Graph library recommendations for large graphs

V

VanL

I am working on a project that will require building and querying large
graph objects (initially 8M nodes, 30-40M edges; eventually 40M nodes,
100M edges). NetworkX seems to be the most popular, but I am concerned
that a dict representation for nodes would use too much memory -- my
initial tests suggest that a graph with 3M nodes and 12M edges creates
substantial memory pressure on my machine.

Can anybody who has worked with large graphs before give a recommendation?

Thanks,

Van
 
D

Diez B. Roggisch

VanL said:
I am working on a project that will require building and querying large
graph objects (initially 8M nodes, 30-40M edges; eventually 40M nodes,
100M edges). NetworkX seems to be the most popular, but I am concerned
that a dict representation for nodes would use too much memory -- my
initial tests suggest that a graph with 3M nodes and 12M edges creates
substantial memory pressure on my machine.

Can anybody who has worked with large graphs before give a recommendation?

My initial tests show otherwise. The below test-script creates 3 million
nodes with 12 million adjacencies, on my 2GB Notebook.

The theoretical limit for this (if we assume pointer-based
adjacency-references which makes sense if we have sparse graphs as your
numbers indicate) is (32 bits assumed):

- 8 bytes per node (4 byte pointer to adjacency list, 4 byte int for
counting the number of adjacencies in that list)
- 4 bytes per adjacency

This is 60.000.000 for your example - roughly 60MB. On my machine, the
process has 320.000.000MB - (roughly) a factor five. Given the much
richer properties a Python-object (and python-lists) have thas is pretty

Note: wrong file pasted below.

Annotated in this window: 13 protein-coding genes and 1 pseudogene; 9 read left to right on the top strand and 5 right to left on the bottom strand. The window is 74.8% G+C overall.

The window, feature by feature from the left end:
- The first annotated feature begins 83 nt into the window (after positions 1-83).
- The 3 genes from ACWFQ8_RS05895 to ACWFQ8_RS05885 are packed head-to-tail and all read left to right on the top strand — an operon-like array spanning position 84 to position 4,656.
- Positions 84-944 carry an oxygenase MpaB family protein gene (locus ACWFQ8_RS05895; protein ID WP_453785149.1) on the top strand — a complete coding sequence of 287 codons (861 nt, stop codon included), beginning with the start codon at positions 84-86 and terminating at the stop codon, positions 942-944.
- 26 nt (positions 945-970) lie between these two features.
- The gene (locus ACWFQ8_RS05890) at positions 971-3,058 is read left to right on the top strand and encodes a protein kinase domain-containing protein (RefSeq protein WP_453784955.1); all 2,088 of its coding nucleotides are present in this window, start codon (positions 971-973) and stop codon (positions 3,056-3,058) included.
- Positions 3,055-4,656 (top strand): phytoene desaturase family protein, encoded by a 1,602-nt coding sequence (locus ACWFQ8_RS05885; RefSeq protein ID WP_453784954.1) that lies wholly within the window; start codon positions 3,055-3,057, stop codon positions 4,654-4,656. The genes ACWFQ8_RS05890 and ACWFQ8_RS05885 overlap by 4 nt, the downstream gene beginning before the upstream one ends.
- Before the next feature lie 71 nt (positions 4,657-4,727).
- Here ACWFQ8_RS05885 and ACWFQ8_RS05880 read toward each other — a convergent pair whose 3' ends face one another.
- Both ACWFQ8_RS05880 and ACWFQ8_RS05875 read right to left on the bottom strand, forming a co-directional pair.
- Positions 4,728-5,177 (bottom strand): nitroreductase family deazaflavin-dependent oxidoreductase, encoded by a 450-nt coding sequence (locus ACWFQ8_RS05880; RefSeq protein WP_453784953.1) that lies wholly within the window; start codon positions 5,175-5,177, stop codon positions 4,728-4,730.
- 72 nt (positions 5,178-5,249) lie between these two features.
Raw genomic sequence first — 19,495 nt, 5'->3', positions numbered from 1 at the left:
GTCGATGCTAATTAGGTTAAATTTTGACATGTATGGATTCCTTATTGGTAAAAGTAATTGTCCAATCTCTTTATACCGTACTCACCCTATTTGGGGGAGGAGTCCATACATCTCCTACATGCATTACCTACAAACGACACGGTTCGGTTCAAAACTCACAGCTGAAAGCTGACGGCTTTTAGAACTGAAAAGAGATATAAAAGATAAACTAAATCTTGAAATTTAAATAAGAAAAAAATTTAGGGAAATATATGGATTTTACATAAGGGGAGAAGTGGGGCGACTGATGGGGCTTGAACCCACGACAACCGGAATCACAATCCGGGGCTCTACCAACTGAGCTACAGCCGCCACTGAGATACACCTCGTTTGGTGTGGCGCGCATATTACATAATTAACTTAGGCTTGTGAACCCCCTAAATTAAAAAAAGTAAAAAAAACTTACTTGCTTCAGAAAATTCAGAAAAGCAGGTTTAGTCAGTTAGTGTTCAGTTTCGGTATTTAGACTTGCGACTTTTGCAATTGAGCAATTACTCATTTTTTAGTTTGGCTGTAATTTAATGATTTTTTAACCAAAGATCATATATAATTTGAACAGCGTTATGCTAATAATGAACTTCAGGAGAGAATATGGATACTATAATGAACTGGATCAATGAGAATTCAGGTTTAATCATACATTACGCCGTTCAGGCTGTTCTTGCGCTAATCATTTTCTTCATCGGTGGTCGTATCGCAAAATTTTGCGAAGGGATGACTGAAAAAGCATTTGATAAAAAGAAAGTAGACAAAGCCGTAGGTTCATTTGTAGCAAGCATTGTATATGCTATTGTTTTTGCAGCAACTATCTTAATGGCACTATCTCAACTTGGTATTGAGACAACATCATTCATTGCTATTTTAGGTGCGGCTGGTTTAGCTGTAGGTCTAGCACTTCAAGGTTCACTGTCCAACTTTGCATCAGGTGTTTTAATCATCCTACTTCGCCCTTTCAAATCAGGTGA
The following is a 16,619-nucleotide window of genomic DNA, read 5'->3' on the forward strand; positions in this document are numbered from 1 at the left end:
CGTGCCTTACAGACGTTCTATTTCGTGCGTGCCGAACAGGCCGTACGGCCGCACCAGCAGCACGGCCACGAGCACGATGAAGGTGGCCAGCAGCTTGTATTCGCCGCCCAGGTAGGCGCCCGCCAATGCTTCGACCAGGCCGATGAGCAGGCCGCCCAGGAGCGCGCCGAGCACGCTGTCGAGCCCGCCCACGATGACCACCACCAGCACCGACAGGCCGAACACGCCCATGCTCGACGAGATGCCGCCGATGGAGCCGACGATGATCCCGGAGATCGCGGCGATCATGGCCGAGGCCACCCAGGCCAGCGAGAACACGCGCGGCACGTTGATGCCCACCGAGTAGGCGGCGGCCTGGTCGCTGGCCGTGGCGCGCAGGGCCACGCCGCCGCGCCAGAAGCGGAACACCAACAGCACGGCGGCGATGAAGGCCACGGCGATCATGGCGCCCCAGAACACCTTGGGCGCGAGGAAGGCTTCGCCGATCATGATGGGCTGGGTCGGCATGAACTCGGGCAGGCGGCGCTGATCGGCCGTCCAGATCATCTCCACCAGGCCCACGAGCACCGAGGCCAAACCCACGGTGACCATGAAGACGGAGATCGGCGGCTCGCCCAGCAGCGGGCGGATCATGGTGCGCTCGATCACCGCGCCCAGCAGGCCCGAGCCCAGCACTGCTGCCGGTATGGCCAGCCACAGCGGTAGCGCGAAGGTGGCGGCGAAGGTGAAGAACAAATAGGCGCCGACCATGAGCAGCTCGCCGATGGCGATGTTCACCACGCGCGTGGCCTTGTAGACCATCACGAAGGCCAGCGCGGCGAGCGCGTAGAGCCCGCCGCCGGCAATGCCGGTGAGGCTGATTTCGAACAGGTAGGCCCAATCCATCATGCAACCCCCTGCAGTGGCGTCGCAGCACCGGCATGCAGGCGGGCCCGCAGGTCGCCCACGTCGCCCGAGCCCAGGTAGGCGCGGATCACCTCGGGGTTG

good I'd say.

So for your eventual size of 40M nodes, 100M edges, we have a
theoretical amount of 560MB, times 5 makes 2.5 GB. Not exactly a low
memory profile, but manageable on modern hardware.

I don't know anything about NetworkX - it still might be the better
solution, given the underlying C-based algorithms. But if all you need
is to represent a graph of that size, it appears to be working.


---- test.py ----

import random
import gc
import time

class Node(object):

__slots__ = ["adjacencies", "value", "id"]

def __init__(self, id):
id = id
value = random.random()
self.adjacencies = []


nodes = []

gc.disable()
nc = 3000000

for i in xrange(nc):
nodes.append(Node(i))
if (i % 1000) == 0:
print i

for i in xrange(12000000):
a = random.randint(0, nc - 1)
b = random.randint(0, nc - 1)
while a == b:
b = random.randint(0, nc)
nodes[a].adjacencies.append(nodes)
if (i % 1000) == 0:
print "e", i


gc.enable()
while True:
time.sleep(1)
traversed = set()
def depth_search(node, depth=0):
traversed.add(node)
if depth == 4:
return
for child in node.adjacencies:
if child not in traversed:
depth_search(child, depth+1)

depth_search(nodes[random.randint(0, nc - 1)])
 
I

Istvan Albert

Can anybody who has worked with large graphs before give a recommendation?

when using large graphs another limitation may come from the various
graph algorithm run times. Most likely you will need to squeeze out as
much as possible and a python implementation has a lot of overhead.

I've used the LEDA graph library with great success. This is a C++
library with substantial syntax sugar that looks a bit like python
(and I made some python bindings for it via SWIG and thus got the best
of both worlds, lost the code I'm afraid).

http://www.algorithmic-solutions.info/leda_guide/Graphs.html

i.
 

Ask a Question

Want to reply to this thread or ask your own question?

You'll need to choose a username for the site, which only take a couple of moments. After that, you can post your question and our members will help you out.

Ask a Question

Members online

No members online now.

Forum statistics

Threads
473,808
Messages
2,569,686
Members
45,452
Latest member
AmberLayde

Latest Threads

Top